When the coronavirus pandemic emptied Seaside streets and restricted visits to retirement homes, local pianist and busker Bob Goldstick lost the audiences he loved to entertain.
The veteran of piano bars and busking turned to Twitch, an online streaming platform more synonymous with video gamers, and amassed a global audience until he was recently hacked and went offline.
After a short break, Goldstick plans to start “safe busking” in April from his studio in the Astoria Underground, playing behind a glass window for audiences in the underground mall and on YouTube for everyone else.
Goldstick, 78, hails from Philadelphia, where his parents started him playing piano at 6. He played classical until he was a teenager, when he started seeing acts like Nat King Cole and Liberace on the television.
“I don’t know how much it affected me, but I know that whatever it was, I stayed with it,” he said. “I liked it. I think it was just in my blood.”
Goldstick played for high school musicals and weddings, and in jazz bands while studying chemical engineering at Penn State University. Engineering paid the bills through most of his 20s, allowing him to care for his family and play piano bars around Philadelphia at night.
In his late 20s, Goldstick worked for Mobil in New York City until faced with transferring to New Jersey. Instead, he took a severance package and started driving a cab by day and playing in bars and bands by night.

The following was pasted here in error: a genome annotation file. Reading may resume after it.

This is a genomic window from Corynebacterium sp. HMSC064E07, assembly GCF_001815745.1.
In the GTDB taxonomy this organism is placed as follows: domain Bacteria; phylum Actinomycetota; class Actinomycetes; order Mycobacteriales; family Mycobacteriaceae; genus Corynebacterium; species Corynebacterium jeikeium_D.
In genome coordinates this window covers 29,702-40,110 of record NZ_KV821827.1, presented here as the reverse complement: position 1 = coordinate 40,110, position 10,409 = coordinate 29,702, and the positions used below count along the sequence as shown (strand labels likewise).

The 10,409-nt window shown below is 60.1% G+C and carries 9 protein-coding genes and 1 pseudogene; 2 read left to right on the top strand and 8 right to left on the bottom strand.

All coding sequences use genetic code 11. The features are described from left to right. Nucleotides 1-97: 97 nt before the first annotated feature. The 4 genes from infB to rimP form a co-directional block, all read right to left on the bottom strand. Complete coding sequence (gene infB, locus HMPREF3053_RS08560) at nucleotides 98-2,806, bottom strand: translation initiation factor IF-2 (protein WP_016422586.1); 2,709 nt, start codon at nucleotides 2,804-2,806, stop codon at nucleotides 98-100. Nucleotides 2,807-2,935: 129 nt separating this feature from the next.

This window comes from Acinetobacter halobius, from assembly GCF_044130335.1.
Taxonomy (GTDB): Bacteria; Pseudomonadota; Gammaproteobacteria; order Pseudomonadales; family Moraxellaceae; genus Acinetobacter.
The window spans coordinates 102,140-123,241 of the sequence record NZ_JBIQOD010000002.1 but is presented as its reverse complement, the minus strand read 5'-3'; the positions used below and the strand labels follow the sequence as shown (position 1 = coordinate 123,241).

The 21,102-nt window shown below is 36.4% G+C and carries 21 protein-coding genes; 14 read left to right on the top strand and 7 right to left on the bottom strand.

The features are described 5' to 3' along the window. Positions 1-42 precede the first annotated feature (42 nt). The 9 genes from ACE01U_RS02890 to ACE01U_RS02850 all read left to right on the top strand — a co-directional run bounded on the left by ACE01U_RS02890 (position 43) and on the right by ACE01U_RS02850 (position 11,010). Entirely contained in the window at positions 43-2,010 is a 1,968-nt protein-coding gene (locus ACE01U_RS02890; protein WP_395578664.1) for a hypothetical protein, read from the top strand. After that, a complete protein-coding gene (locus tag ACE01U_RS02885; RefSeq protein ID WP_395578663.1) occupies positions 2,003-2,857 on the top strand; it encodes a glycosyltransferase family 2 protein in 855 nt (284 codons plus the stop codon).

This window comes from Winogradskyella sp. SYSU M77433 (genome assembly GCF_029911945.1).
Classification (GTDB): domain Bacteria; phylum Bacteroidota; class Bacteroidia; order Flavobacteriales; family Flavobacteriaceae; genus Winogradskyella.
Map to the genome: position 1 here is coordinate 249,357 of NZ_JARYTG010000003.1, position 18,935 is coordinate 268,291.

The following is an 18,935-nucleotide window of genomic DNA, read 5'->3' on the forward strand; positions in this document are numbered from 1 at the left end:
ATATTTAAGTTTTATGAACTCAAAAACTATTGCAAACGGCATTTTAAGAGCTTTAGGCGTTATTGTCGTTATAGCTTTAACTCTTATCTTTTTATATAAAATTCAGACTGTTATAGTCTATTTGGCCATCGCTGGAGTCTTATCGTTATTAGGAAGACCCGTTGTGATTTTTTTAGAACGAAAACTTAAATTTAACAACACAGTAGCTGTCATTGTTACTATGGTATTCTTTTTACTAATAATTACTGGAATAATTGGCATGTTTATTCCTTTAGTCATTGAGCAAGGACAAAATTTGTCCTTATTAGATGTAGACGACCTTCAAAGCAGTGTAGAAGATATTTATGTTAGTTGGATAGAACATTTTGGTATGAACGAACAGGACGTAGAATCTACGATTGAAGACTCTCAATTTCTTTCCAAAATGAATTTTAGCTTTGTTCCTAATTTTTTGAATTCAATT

“There were piano bars all over the place,” he said of 1970s New York City. “And for a piano player, it was the easiest way to make money. And since I already had a family, it was an obvious choice for me. You play in a band, you make $50. You play in a piano bar, and you make $100 or $150.”
Over a half a century of shows, Goldstick has played gigs from Hollywood musicals to elementary schools, and in bars across the U.S. From 1988 to 2001, he played at the actor Clint Eastwood’s Mission Ranch in Carmel, California. Goldstick relocated from Seattle to Seaside in 2014 and started busking on Broadway and at the Astoria Sunday Market.
“I was shocked to find out how good it was in Seaside,” he said. “I had no idea, as far as busking. I made $20 in my first hour on a Monday night.”
By 1993, Goldstick had found his passion playing for the elderly in nursing homes, including Clatsop Care Center. His last gig was in February 2020 in Portland before everything shut down amid the pandemic.
Goldstick first learned about online gigs through a roommate who played in a band on the virtual world Second Life. Goldstick created a Twitch account and amassed around 1,700 followers from around the world, he said, but quit after being hacked and facing some anti-Semitic remarks.
“It was fun,” he said. “I got people from Turkey and Russia that were watching. It was a trip to have that opportunity, but it’s just not worth it.”
In the coming weeks, Goldstick plans to start playing at 1 p.m. from Monday through Friday on his YouTube channel, “Bob Goldstick — Live Streaming Shows,” and partnering with a local vocalist, Harper Carr. He’ll set up speakers outside the studio for people in the Astoria Underground. But Goldstick’s driving force with the performances is getting his music back into nursing homes, if only online.
“There’s no feeling as a musician … close to what I get when I play at a nursing home,” he said. “And that’s why this year has been so tough in a way. The reaction of the people to the music is just — it’s just amazing.”